Filing 309

DECISION AND ORDER granting in part 285 Motion for Reconsideration and Request for Clarification. By MAGISTRATE JUDGE JOHN C. NIVISON. (CWP)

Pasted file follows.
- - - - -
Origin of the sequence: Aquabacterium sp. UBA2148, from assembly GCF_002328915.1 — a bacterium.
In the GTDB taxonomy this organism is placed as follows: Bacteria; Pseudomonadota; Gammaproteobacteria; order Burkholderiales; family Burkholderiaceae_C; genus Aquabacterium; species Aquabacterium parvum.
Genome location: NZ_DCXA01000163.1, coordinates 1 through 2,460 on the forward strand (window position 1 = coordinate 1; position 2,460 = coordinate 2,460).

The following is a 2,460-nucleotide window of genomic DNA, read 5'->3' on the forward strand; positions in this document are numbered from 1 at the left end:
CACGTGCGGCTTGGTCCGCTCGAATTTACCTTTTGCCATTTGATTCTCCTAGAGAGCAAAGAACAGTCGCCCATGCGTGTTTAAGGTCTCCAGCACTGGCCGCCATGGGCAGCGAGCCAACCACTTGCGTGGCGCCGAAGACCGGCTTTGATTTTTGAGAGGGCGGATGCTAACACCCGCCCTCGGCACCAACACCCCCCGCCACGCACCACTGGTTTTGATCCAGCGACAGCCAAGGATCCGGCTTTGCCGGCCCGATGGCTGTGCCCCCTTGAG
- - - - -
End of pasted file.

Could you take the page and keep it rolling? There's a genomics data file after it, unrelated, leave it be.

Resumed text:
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UNITED STATES DISTRICT COURT DISTRICT OF MAINE MARICAL, INC., et al., ) ) Plaintiffs ) ) v. ) ) COOKE AQUACULTURE, INC., et al., ) ) Defendants ) 1:14-cv-00366-JDL DECISION AND ORDER ON PLAINTIFFS’ MOTION FOR RECONSIDERATION AND REQUEST FOR CLARIFICATION On July 31, 2017, the Court granted Defendants’ Motion for Leave to Amend Their Answer (Motion, ECF No. 214), to permit Defendants to add an affirmative defense and supplement their counterclaim to allege that the four patents-in-suit are unenforceable under the doctrines of inequitable conduct and infectious unenforceability. (Decision and Order, ECF No. 282.) In support of their motion, Defendants stipulated they would “limit the inequitable conduct claims to those ‘representative’ claims in the litigation, and claim 46 of the ‘792 patent.”1 The matter is before the Court on Plaintiffs’ Motion for Reconsideration and Request for Clarification. (ECF No. 285.) The Court grants in part the motion to the extent Plaintiff seeks clarification. 1 June 30, 2017, Letter of Michael McGraw, counsel for Defendants. BACKGROUND As recited in the Decision and Order, on March 24, 2002, a patent examiner with the United States Patent Office (PTO) issued an office action rejecting all pending claims under the judicially created doctrine of nonstatutory double patenting, citing prior patent number 6,337,391, and explained that “the claims if allowed, would improperly extend the ‘right to exclude’ already granted in the [‘391] patent.” (Proposed Am. Ans. ¶ 16; see also ECF No. 214-2.) Subsequently, Plaintiffs overcame the office action, and secured the patents-in-suit, by explaining that the patents differed from the ‘391 Patent because the newly claimed methods involved a “specially made feed” containing NaCl and “at least one PolyValent Cation Sensing Receptor (PVCR) Modulator (e.g., an amino acid),” which were teachings not disclosed in the ‘391 Patent. (ECF No. 214-4.) In its Decision and Order, the Court explained that Defendants alleged facts with sufficient particularity to support a plausible claim that Plaintiffs represented to the PTO that the patented processes involved the use of “specially made” feed containing an amount of NaCl between about 1% and 10% by weight, or between about 10,000 mg/kg and 100,000 mg/kg, and tryptophan in an amount ranging between 0.1% and 1%, or between 1gm/kg and 10gm/kg,2 and that the representation was inequitable because Plaintiffs failed to disclose the material fact that prior art fish feed would meet both limitations. For reference, Patent ‘792 states, “the methods also involve adding feed having between about 1% and about 10% NaCl by weight and tryptophan in an amount between about 1 gm/kg and about 10 gm/kg to the freshwater and transferring the pre-adult anadromous fish to seawater.” (Patent ‘792, col. 2, ll. 23 – 24.) 2 2 In particular, in support of their motion to amend, Defendants referenced Clarke 6+6 Freshwater Feed, a feed marketed specifically for use during the smoltification process that contained more than 1% added NaCl; and Nutrient Requirements of Fish, published through the National Research Council in 1993 (a/k/a NRC 1993), which disclosed a tryptophan requirement of 0.2% of dry weight for juvenile Chinook salmon. The Court determined that the information could support the plausible inference that the aquaculture industry already had available a prior art feed within the scope of the “specially made feed” described in the patents-in-suit, which patents the PTO issued after Plaintiffs cited the “specially made” character of the feed taught in the patents. The Court found the tryptophan specification particularly relevant to the motion to amend because it appeared that Plaintiffs did not include in the patent applications an adequate prior art reference to dietary tryptophan requirements for salmon. (Decision and Order at 14 – 16.) 3 Through their motion for reconsideration and request for clarification, Plaintiffs argue (1) that the finding that Nutritional Requirements of Fish is a material, noncumulative reference was in error because the patent applications disclosed the reference, “The effect of dietary tryptophan level on growth and metabolism of rainbow trout (Salmo gairneri),” (Walton, et al.) Brit. J. Nutrition 51, 279-2987 (1984), which reference was 3 In relation to NaCl content, Defendants have identified a 1983 Zaugg reference (Proposed Am. Ans. ¶¶ 105 – 108), which taught “the inclusion of additional NaCl at 7 to 8% (dry weight) to the diets of all chinook salmon for 4 to 6 weeks prior to release or transfer to seawater,” and a 1991 soviet patent application that taught a fish feed formulation containing sodium chloride between 1 and 12 percent by weight, to “increase the survivability of Atlantic salmon smolt through adaptation to ocean water.” (ECF No. 215-8, PageID # 7860 – 61.) Plaintiffs’ patent applications included references to the Zaugg article. (PageID ## 8260, 8283, 8305, 8328.) 3 identified in Plaintiffs’ opposition to the motion to amend4; (2) that the Decision and Order is unclear because it approves the proposed amended answer without restriction, even though the Court did not find that Plaintiffs omitted a material fact concerning the use of sodium chloride in prior art feed; and (3) that the allegations in the proposed amended answer are not consistent with Defendants’ representation that they would limit the new affirmative defense and counterclaims to the representative claims and claim 46 of the ‘792 patent. DISCUSSION To be entitled to relief on their motion for reconsideration, Plaintiffs must demonstrate (1) the availability of new evidence not previously available, (2) an intervening change in controlling law, or (3) the need to correct a clear error of law or to prevent manifest injustice. Int’l Ass’n of Machinists & Aerospace Workers v. Verso Corp., 121 F. Supp. 3d 201, 217 (D. Me. 2015). However, even if Plaintiffs cannot meet this standard, interlocutory orders remain open pending final judgment and the Court therefore has “wide discretion” to revisit prior interlocutory rulings. Mumme v. U.S. Dep’t of Labor, 150 F. Supp. 2d 162, 165 (D. Me. 2001); see also Geffon v. Micrion Corp., 249 F.3d 29, 38 (1st Cir. 2001). Plaintiffs’ contention that reconsideration is warranted because the Court erred in concluding that Defendants adequately alleged inequitable conduct is unpersuasive. The Court nevertheless will clarify the Decision and Order as explained below. 4 See ECF No. 224 at 4, 5, 17. 4 A. Materiality of Withheld Reference “Inequitable conduct is an equitable defense to patent infringement that, if proved, bars enforcement of a patent. This judge-made doctrine evolved from a trio of Supreme Court cases that applied the doctrine of unclean hands to dismiss patent cases involving egregious misconduct ….” Therasense, Inc. v. Becton, Dickinson & Co., 649 F.3d 1276, 1285 (Fed. Cir. 2011). Through a claim of inequitable conduct, a patent infringement defendant asserts that the patentee obtained the patent-in-suit by making material misrepresentations to the PTO or by taking measures to suppress evidence that, if disclosed, would have prevented issuance of a patent. Id. at 1285 – 87. “Inequitable conduct occurs when a patentee breaches his or her duty to the PTO of candor, good faith, and honesty.” U.S. Water Servs., Inc. v. Novozymes A/S, 843 F.3d 1345, 1352 (Fed. Cir. 2016) (quoting Ferring B.V. v. Barr Labs., Inc., 437 F.3d 1181, 1186 (Fed. Cir. 2006), and citing 37 C.F.R. § 1.56(a) (2015) (explaining that a party appearing before the PTO has “a duty to disclose ... all information known to that individual to be material to patentability”)). For a nondisclosure to meet the materiality standard that applies to a claim of inequitable conduct, the nondisclosure must be the “but for” cause for issuance of the patent. Therasense, 649 F.3d at 1291. Nondisclosure of prior art meets this standard “if the PTO would not have allowed a claim had it been aware of the undisclosed prior art.” Id. A patentee, however, does not commit inequitable conduct by withholding a reference if the patent examiner in fact considered the reference, Scripps Clinic & Research Found. v. Genentech, Inc., 927 F.2d 1565, 1582 (Fed. Cir. 1991), overruled on other grounds by Abbott Labs. v. Sandoz, Inc., 566 F.3d 1282 (Fed. Cir. 2009), or if the allegedly withheld 5 reference would have been less relevant than other information already before the PTO, Larson Mfg. Co. of S. Dakota v. Aluminart Prod. Ltd., 559 F.3d 1317, 1327 (Fed. Cir. 2009). In the Decision and Order, the Court focused its analysis primarily on the alleged non-disclosure that the Court believed could plausibly support an inequitable conduct claim.5 The Court, therefore, assessed the alleged materiality of the Nutritional Requirements of Fish reference published through the National Resource Council in 1993 (NRC 1993), which reference included information concerning the tryptophan content of salmon feed, and which reference did not appear to be rendered immaterial by other prior art disclosed in the patent applications.6 For NRC 1993 to be immaterial, it must be “merely cumulative to, or less relevant than, information already considered by the examiner.” Larson Mfg., 559 F.3d at 1327. Information is cumulative if it teaches no more than what a reasonable examiner would consider to be taught by the prior art already of record before the PTO. Regents of the Univ. of Cal. v. Eli Lilly & Co., 119 F.3d 1559, 1574 – 75 (Fed. Cir. 1997). Dr. William Harris, the lead inventor of the patents-in-suit, testified that he did not recall whether he disclosed nutritional guidelines to the PTO, even though he discussed 5 The Court did not specifically address each alleged non-disclosure. For instance, because the patent applications included the Zaugg reference, the Court concluded, based on Scripps, that Defendants’ allegations regarding the Zaugg 1983 references did not constitute and were not evidence of a material nondisclosure. Furthermore, the disclosure of the Zaugg references demonstrated that Defendants’ contention that the alleged nondisclosure of prior art regarding the NaCl content of salmon feed would not support an inequitable conduct claim. 6 Also material, Defendants have argued, is a 1988 article entitled Effects of Food Containing Betaine/Amino Acid Additive on the Osmotic Adaptation of Young Atlantic Salmon, Salmo salar L. (Virtanen, et al., ECF No. 215-9.) Plaintiffs did not disclose the article in their patents. 6 them with his lawyers. (Id. ¶ 60.) According to Dr. Harris, the other inventors, who also knew all prior art feeds contained tryptophan, similarly failed to disclose the information to the PTO. (Id. ¶ 61.) Plaintiffs maintain that if they disclosed other prior art to the PTO, then NRC 1993 would be cumulative and the nondisclosure of NRC 1993 would necessarily be immaterial to the PTO’s decision to issue the patents. Plaintiffs argue that their disclosure of the Walton reference renders NRC 1993 cumulative. The Walton reference is a 1984 article regarding the impact of dietary tryptophan on the development of rainbow trout. The article contains the following reference to salmon: “The quantitative requirement appears to vary with species, being 2 g/kg diet for chinook salmon (Oncorhynchus tschawytscha) (Halver, 1965).” Based on their disclosure of the Walton reference, Plaintiffs argue no reasonable finder of fact could find that the failure to disclose NRC 1993 was material to the PTO’s decision as to patentability. In other words, Plaintiffs contend that Defendants’ proposed amendment would be futile. NRC 1993 (“Nutritional Requirements of Fish”), unlike the Walton reference, provides a source to determine the nutritional requirements of a number of fish species, including salmon. The publication provides tables that reflect the “amino acid requirements” of various fish, including amino acids as a percentage of dry diet. The tables specify 0.2 percent tryptophan for juvenile chinook salmon and for juvenile coho salmon. (ECF No. 215-4, PageID # 7823, 7826.) Walton, on the other hand, purports to address specifically the nutritional requirements of rainbow trout. While a mention of dietary requirements for chinook salmon is found in the article, the article’s title and substance focus on the dietary tryptophan requirements for rainbow trout, and its authors purport to 7 determine the dietary requirement of 2.5g/kg tryptophan for rainbow trout. (Walton, ECF No. 285-2.) By comparison, disclosure of NRC 1993 would have provided the examiner with a prior art reference containing data for multiple fish, including salmon species. In addition, NRC 1993 supports the inference that commercially available feed used in salmon aquaculture would in fact meet the tryptophan specifications found in the patents. Given the different focus of the publications, while Plaintiffs could prevail on their claim that the NRC 1993 reference would have been cumulative, a finder of fact7 could plausibly find the Nutritional Requirements of Fish non-cumulative. Information is cumulative if it teaches no more than what a reasonable examiner would consider to be taught by the prior art already of record before the PTO. Regents of the Univ. of Cal., 119 F.3d at 1574 – 75. Cumulativeness incorporates relevance considerations. Accordingly, given its focus on rainbow trout, the finder of fact could conclude that the Walton reference is “less relevant” than the withheld NRC 1993/Nutritional Requirements of Fish reference. Larson Mfg., 559 F.3d at 1327. The Court, therefore, cannot conclude that a proposed amendment to assert an inequitable conduct claim would be futile. B. Scope of Pleadings Plaintiffs argue that even if the motion to amend is granted, Defendants’ proposed amended answer includes many more allegations than are necessary to assert the The defense/counterclaim of inequitable conduct presents a matter within the Court’s equity jurisdiction. Consequently, it is generally determined by the court. See Rothmann v. Target Corp., 556 F.3d 1310, 1322 – 23 (Fed. Cir. 2009). A trial court may exercise its discretion to conduct a hearing on inequitable conduct prior to the jury trial on infringement and other invalidity claims, though that is not required. Agfa Corp. v. Creo Prods. Inc., 451 F.3d 1366, 1372 (Fed. Cir. 2006). 7 8 inequitable conduct and infectious unenforceability defenses and counterclaims. To clarify, the Court expects the amended answer to reflect the scope of the amendment permitted and Defendants’ stipulated limitation of their contention. 1. Stipulated limitation on the scope of the pleadings Defendants stipulated that their inequitable conduct counterclaims are limited to the representative claims and claim 46 of the ‘792 patent. (Defendants’ Opposition to Plaintiffs’ Motion for Reconsideration at 8, ECF No. 287-1.) The stipulation is binding. Morales Feliciano v. Rullan, 303 F.3d 1, 8 (1st Cir. 2002) (“A party’s stipulations are binding on that party and may not be contradicted by him at trial or on appeal.”). Defendants’ amended answer should be in accord with their stipulation. 2. Attributing inequitable conduct to specific actors Plaintiffs contend the Decision and Order fails to specify whether the allegations would support a finding that anyone other than Dr. Harris was involved in the alleged inequitable conduct. To the extent Plaintiffs maintain that the proposed amendment or the Court’s order lacks sufficient specificity, Plaintiffs’ argument is unavailing. Defendants have identified Dr. Harris, Plaintiffs’ agent, who was involved in the application process and had knowledge of the withheld reference. Together with their allegations of intent, which can be alleged “generally,” Fed. R. Civ. P. 9(b), the pleadings are sufficiently particularized to state the inequitable conduct defense and counterclaims. 3. Unnecessary supplemental allegations Plaintiffs object to the scope of the amended answer and counterclaims because the revised pleading includes allegations, in particular with respect to the prior art, that did not 9 inform the Court’s good cause analysis. Defendants’ persuasive good cause argument was supported by the inequitable conduct defense and counterclaims based on Dr. Harris’s deposition testimony. In granting the motion to amend, the Court expects Defendants’ amended answer to be consistent with claims based on this good cause argument. CONCLUSION Based on the foregoing analysis, the Court grants in part Plaintiffs’ Motion for Reconsideration and Request for Clarification. Defendants shall file an amended answer in accord with this Decision and Order. NOTICE Any objections to this Decision and Order shall be filed in accordance with Federal Rule of Civil Procedure 72. /s/ John C. Nivison U.S. Magistrate Judge Dated this 15th day of November, 2017. 10